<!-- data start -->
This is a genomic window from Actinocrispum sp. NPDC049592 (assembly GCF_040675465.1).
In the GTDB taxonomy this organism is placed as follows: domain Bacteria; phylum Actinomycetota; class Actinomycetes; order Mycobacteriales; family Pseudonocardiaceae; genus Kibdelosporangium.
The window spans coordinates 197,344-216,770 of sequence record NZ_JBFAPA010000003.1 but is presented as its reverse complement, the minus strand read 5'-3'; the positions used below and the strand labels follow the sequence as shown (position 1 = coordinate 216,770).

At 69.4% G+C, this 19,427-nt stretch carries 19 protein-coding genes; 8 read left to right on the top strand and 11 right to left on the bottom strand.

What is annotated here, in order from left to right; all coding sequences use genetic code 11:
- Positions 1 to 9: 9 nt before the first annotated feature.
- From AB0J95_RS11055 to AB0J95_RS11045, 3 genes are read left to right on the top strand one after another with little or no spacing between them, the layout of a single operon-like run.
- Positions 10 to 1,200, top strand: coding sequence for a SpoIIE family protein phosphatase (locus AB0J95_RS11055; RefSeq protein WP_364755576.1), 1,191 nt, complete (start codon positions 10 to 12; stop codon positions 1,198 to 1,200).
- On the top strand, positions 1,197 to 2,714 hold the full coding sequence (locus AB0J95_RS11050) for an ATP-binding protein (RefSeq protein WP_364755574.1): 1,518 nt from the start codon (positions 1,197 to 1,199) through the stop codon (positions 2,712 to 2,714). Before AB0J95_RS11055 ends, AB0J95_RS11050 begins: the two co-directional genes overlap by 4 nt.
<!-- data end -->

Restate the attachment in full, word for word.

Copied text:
This is a genomic window from Actinocrispum sp. NPDC049592 (assembly GCF_040675465.1).
In the GTDB taxonomy this organism is placed as follows: domain Bacteria; phylum Actinomycetota; class Actinomycetes; order Mycobacteriales; family Pseudonocardiaceae; genus Kibdelosporangium.
The window spans coordinates 197,344-216,770 of sequence record NZ_JBFAPA010000003.1 but is presented as its reverse complement, the minus strand read 5'-3'; the positions used below and the strand labels follow the sequence as shown (position 1 = coordinate 216,770).

At 69.4% G+C, this 19,427-nt stretch carries 19 protein-coding genes; 8 read left to right on the top strand and 11 right to left on the bottom strand.

What is annotated here, in order from left to right; all coding sequences use genetic code 11:
- Positions 1 to 9: 9 nt before the first annotated feature.
- From AB0J95_RS11055 to AB0J95_RS11045, 3 genes are read left to right on the top strand one after another with little or no spacing between them, the layout of a single operon-like run.
- Positions 10 to 1,200, top strand: coding sequence for a SpoIIE family protein phosphatase (locus AB0J95_RS11055; RefSeq protein WP_364755576.1), 1,191 nt, complete (start codon positions 10 to 12; stop codon positions 1,198 to 1,200).
- On the top strand, positions 1,197 to 2,714 hold the full coding sequence (locus AB0J95_RS11050) for an ATP-binding protein (RefSeq protein WP_364755574.1): 1,518 nt from the start codon (positions 1,197 to 1,199) through the stop codon (positions 2,712 to 2,714). Before AB0J95_RS11055 ends, AB0J95_RS11050 begins: the two co-directional genes overlap by 4 nt.